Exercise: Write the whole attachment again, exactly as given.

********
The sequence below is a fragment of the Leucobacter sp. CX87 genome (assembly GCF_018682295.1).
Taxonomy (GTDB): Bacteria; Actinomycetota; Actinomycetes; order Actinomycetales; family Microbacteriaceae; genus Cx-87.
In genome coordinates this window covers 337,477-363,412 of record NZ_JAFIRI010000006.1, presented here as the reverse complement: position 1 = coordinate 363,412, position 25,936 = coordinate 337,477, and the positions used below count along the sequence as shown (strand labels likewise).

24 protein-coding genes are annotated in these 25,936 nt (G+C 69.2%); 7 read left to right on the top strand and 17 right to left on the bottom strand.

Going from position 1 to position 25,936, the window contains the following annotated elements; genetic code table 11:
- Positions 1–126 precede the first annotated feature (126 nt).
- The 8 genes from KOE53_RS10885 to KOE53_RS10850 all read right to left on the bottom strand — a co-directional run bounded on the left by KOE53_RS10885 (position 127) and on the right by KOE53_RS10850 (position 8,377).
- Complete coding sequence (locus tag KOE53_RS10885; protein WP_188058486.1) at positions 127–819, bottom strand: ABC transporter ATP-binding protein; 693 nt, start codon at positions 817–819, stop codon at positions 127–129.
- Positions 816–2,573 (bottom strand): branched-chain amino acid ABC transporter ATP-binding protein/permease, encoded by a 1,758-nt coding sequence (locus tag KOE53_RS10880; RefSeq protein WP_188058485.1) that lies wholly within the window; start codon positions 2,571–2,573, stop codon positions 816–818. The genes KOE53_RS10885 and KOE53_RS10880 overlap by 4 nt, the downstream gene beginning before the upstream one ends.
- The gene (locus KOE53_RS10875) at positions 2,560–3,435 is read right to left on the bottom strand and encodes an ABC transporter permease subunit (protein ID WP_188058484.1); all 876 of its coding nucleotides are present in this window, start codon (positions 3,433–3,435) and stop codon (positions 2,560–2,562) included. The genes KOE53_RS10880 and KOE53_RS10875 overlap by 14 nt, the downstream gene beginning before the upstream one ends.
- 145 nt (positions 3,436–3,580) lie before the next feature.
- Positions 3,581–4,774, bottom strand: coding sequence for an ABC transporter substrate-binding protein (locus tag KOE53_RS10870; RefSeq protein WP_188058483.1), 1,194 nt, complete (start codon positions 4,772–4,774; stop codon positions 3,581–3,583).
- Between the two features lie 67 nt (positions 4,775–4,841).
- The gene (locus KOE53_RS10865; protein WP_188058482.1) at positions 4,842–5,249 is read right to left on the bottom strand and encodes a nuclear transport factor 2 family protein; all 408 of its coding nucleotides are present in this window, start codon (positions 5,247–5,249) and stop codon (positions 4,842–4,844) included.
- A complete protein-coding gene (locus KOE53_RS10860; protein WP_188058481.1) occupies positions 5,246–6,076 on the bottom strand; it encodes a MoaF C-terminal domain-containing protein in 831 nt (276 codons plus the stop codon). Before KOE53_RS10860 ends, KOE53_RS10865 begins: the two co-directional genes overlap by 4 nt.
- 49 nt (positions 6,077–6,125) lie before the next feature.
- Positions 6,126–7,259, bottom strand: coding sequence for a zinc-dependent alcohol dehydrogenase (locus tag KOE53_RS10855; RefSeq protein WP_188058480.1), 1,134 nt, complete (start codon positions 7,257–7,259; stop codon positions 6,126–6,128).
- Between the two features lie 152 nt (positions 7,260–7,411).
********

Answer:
The sequence below is a fragment of the Leucobacter sp. CX87 genome (assembly GCF_018682295.1).
Taxonomy (GTDB): Bacteria; Actinomycetota; Actinomycetes; order Actinomycetales; family Microbacteriaceae; genus Cx-87.
In genome coordinates this window covers 337,477-363,412 of record NZ_JAFIRI010000006.1, presented here as the reverse complement: position 1 = coordinate 363,412, position 25,936 = coordinate 337,477, and the positions used below count along the sequence as shown (strand labels likewise).

24 protein-coding genes are annotated in these 25,936 nt (G+C 69.2%); 7 read left to right on the top strand and 17 right to left on the bottom strand.

Going from position 1 to position 25,936, the window contains the following annotated elements; genetic code table 11:
- Positions 1–126 precede the first annotated feature (126 nt).
- The 8 genes from KOE53_RS10885 to KOE53_RS10850 all read right to left on the bottom strand — a co-directional run bounded on the left by KOE53_RS10885 (position 127) and on the right by KOE53_RS10850 (position 8,377).
- Complete coding sequence (locus tag KOE53_RS10885; protein WP_188058486.1) at positions 127–819, bottom strand: ABC transporter ATP-binding protein; 693 nt, start codon at positions 817–819, stop codon at positions 127–129.
- Positions 816–2,573 (bottom strand): branched-chain amino acid ABC transporter ATP-binding protein/permease, encoded by a 1,758-nt coding sequence (locus tag KOE53_RS10880; RefSeq protein WP_188058485.1) that lies wholly within the window; start codon positions 2,571–2,573, stop codon positions 816–818. The genes KOE53_RS10885 and KOE53_RS10880 overlap by 4 nt, the downstream gene beginning before the upstream one ends.
- The gene (locus KOE53_RS10875) at positions 2,560–3,435 is read right to left on the bottom strand and encodes an ABC transporter permease subunit (protein ID WP_188058484.1); all 876 of its coding nucleotides are present in this window, start codon (positions 3,433–3,435) and stop codon (positions 2,560–2,562) included. The genes KOE53_RS10880 and KOE53_RS10875 overlap by 14 nt, the downstream gene beginning before the upstream one ends.
- 145 nt (positions 3,436–3,580) lie before the next feature.
- Positions 3,581–4,774, bottom strand: coding sequence for an ABC transporter substrate-binding protein (locus tag KOE53_RS10870; RefSeq protein WP_188058483.1), 1,194 nt, complete (start codon positions 4,772–4,774; stop codon positions 3,581–3,583).
- Between the two features lie 67 nt (positions 4,775–4,841).
- The gene (locus KOE53_RS10865; protein WP_188058482.1) at positions 4,842–5,249 is read right to left on the bottom strand and encodes a nuclear transport factor 2 family protein; all 408 of its coding nucleotides are present in this window, start codon (positions 5,247–5,249) and stop codon (positions 4,842–4,844) included.
- A complete protein-coding gene (locus KOE53_RS10860; protein WP_188058481.1) occupies positions 5,246–6,076 on the bottom strand; it encodes a MoaF C-terminal domain-containing protein in 831 nt (276 codons plus the stop codon). Before KOE53_RS10860 ends, KOE53_RS10865 begins: the two co-directional genes overlap by 4 nt.
- 49 nt (positions 6,077–6,125) lie before the next feature.
- Positions 6,126–7,259, bottom strand: coding sequence for a zinc-dependent alcohol dehydrogenase (locus tag KOE53_RS10855; RefSeq protein WP_188058480.1), 1,134 nt, complete (start codon positions 7,257–7,259; stop codon positions 6,126–6,128).
- Between the two features lie 152 nt (positions 7,260–7,411).